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Biology Lab: Field Exercise #3 - Winter Conditions

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Lab Exercise

Remember that field labs must be done in order....on time if possible.

Biology Lab: Field Lab #3

The Illustrated Guide to Home Biology Experiments has a number of labs focussing on observation of plants and animals:
  • Lab IX-1 Fungi
  • Lab X-1 Simple Plants: Mosses and Ferns
  • Lab XI-1 Porifera and Cnidaria
  • Lab XI-2 Platyhelminthes, Nematoda, and Annelida
  • Lab XI-3 Arthropods

See instructions below for including one of these procedures in this field lab.

It is time to go back, if possible, to your field area, and note the changes that have occured there.

Goal: To observe changes in the field area



  1. In the winter, you will observe, of course, changes in deciduous plants. You may also notice changes in seeds and berries. Are there more or different kinds of mushrooms or other life-forms which are primarily decomposers?
  2. There are also changes to the animal population. Are there as many mosquitoes and frogs around? How about other insects, such as moths, butterflies, caterpillars? [My path to work is always booby trapped by great orb spiders in the fall]. Check under rotting logs and piles of leaves for insect life. If your field area is in the path of a bird migration, you will notice changes in the bird populations as well (watch where you step). Are you able to observe small rodents getting ready for winter?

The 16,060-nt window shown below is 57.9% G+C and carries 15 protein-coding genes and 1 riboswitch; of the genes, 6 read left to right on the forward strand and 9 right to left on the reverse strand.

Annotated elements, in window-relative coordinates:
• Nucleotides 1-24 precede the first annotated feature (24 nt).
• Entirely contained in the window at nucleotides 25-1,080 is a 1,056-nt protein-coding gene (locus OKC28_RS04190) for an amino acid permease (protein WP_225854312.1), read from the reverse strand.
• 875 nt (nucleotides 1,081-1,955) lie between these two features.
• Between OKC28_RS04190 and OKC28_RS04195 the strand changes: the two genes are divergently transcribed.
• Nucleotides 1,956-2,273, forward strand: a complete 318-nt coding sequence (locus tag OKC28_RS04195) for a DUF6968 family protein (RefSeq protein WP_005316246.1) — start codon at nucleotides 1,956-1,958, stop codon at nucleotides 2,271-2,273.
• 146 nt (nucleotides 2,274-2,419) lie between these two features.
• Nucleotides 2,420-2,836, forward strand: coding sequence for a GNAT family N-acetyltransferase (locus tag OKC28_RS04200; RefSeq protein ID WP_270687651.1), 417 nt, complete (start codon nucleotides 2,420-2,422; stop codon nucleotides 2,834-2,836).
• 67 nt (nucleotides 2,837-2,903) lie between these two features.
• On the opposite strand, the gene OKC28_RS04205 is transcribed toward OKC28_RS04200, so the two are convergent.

3. If you have already had freezing weather or snow, the changes will be more severe than in milder climates. What damage has the weather done to ground (erosion), and plants (broken branches from snow or high wind; frost damage). What preparations are the plants making for the coming spring (check the tips of branches for buds which will set until warm weather)?
  4. If you have had exceptional weather (always possible with El Niño conditions), what changes have these conditions caused.
  5. Try to be as complete as possible in your description of changes to your field area. Be sure to include in your report changes to your inventory:
  6. Are any plants or animals missing which you observed during your first inventory? What has happened to them?
  7. Do you observe any new plants or animals in your area?
  8. Focus Area: Depending on the availability of forms in your field area, select one of the IGHBE labs listed above (we recommend arthropoda at this time of year, since there are usually insects available, but if you did not use the fungi lab for Field Lab #2, this may be a good opportunity as well. Complete the observations for the appropriate procedure and include these in your report.
  9. Hypothesis: Review your report from Field Lab #1. Copy your table of information and include updated information and measurements. Assess the hypothesis your created in Field lab #1: do any changes in the plants and animals you observe now support your hypothesis?


up your notes as completely as possible in a formal report, using the same format as you did in Field Lab #1 to make comparisons easier.